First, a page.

OceanGliders: A component of the integrated GOOS

Pierre Testor, CNRS Centre National de la Recherche Scientifique
Brad DeYoung, Memorial University of Newfoundland
Daniel L. Rudnick, Scripps Institution of Oceanography
Scott Glenn, Rutgers University-Newark
Daniel Hayes, University of Cyprus
Craig Lee, University of Washington
Charitha B. Pattiaratchi, The University of Western Australia
Katherine L. Hill, World Meteorological Organization
Emma Heslop, Intergovernmental Oceanographic Commission of UNESCO (IOC-UNESCO)
Victor Turpin, CNRS Centre National de la Recherche Scientifique
Pekka Alenius, Finnish Meteorological Institute
Carlos Barrera, Plataforma Oceánica de Canarias
John Barth, Oregon State University
Nicholas Beaird, Woods Hole Oceanographic Institution
Guislain Becu, Laboratoire de Recherche International Takuvik
Anthony Bosse, Universitetet i Bergen
François Bourrin, Université de Perpignan Via Domitia
Alex Brearley, British Antarctic Survey
Yi Chao, Seatrec and JPL
Sue Chen, U.S. Naval Research Laboratory
Jacopo Chiggiato, Institute of Marine Sciences (ISMAR)
Laurent Coppola, Sorbonne Université
Richard Crout, U.S. Naval Research Laboratory
James Cummings, U.S. Naval Research Laboratory
Beth Curry, University of Washington
Ruth Curry, Bermuda Institute of Ocean Sciences
Richard Davis, Dalhousie University
Kruti Desai, Ocean Leadership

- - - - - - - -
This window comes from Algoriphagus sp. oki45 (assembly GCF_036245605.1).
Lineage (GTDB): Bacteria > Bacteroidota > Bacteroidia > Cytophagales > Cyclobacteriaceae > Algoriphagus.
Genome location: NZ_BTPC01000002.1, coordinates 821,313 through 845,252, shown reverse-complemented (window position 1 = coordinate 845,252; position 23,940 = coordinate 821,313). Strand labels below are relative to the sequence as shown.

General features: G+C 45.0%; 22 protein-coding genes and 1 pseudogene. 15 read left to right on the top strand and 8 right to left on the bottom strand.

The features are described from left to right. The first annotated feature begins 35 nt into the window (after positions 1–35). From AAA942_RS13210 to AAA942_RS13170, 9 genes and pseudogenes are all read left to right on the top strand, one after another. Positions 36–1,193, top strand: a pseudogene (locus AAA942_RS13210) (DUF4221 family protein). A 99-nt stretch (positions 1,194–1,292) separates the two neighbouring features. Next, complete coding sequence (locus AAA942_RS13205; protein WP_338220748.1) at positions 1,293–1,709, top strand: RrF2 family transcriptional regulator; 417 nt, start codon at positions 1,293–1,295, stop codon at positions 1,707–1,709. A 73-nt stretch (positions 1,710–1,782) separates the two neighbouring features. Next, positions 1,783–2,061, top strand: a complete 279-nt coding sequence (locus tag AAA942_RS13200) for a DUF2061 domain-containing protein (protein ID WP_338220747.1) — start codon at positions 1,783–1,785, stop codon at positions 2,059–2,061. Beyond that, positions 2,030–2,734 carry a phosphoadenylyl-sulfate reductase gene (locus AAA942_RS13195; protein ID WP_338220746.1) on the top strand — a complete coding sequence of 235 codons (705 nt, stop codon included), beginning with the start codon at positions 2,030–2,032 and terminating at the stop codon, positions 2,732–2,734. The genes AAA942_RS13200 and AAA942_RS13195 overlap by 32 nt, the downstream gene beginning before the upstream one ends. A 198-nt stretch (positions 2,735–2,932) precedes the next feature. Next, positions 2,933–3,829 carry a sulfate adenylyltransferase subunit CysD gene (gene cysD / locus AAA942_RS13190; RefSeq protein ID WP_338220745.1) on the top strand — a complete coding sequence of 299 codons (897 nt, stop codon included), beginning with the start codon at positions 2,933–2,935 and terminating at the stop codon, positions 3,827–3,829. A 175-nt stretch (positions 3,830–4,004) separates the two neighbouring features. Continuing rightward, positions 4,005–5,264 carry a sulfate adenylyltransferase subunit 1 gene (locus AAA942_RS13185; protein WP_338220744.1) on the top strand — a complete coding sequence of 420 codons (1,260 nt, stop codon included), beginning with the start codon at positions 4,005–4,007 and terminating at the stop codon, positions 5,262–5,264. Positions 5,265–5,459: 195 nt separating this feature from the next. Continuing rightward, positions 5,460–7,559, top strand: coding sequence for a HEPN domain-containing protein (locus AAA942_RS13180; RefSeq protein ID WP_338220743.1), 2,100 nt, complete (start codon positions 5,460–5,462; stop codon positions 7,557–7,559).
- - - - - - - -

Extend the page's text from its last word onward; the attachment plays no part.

Steven DiMarco, Texas A&M University
Catherine Edwards, University of Georgia
Sophie Fielding, British Antarctic Survey
Ilker Fer, Universitetet i Bergen
Eleanor Frajka-Williams, University of Southampton
Hezi Gildor, Hebrew University of Jerusalem
Gustavo Goni, National Oceanic and Atmospheric Administration
Dimitri Gutierrez, Instituto del Mar del Peru

Document Type Article


The OceanGliders program started in 2016 to support active coordination and enhancement of global glider activity. OceanGliders contributes to the international efforts of the Global Ocean Observation System (GOOS) for Climate, Ocean Health and Operational Services. It brings together marine scientists and engineers operating gliders around the world: (1) to observe the long-term physical, biogeochemical, and biological ocean processes and phenomena that are relevant for societal applications; and, (2) to contribute to the GOOS through real-time and delayed mode data dissemination. The OceanGliders program is distributed across national and regional observing systems and significantly contributes to integrated, multi-scale and multi-platform sampling strategies. OceanGliders shares best practices, requirements, and scientific knowledge needed for glider operations, data collection and analysis. It also monitors global glider activity and supports the dissemination of glider data through regional and global databases, in real-time and delayed modes, facilitating data access to the wider community. OceanGliders currently supports national, regional and global initiatives to maintian and expand the capabilities and application of gliders to meet key global challenges such as improved measurement of ocean boundary currents, water transformation and storm forecast.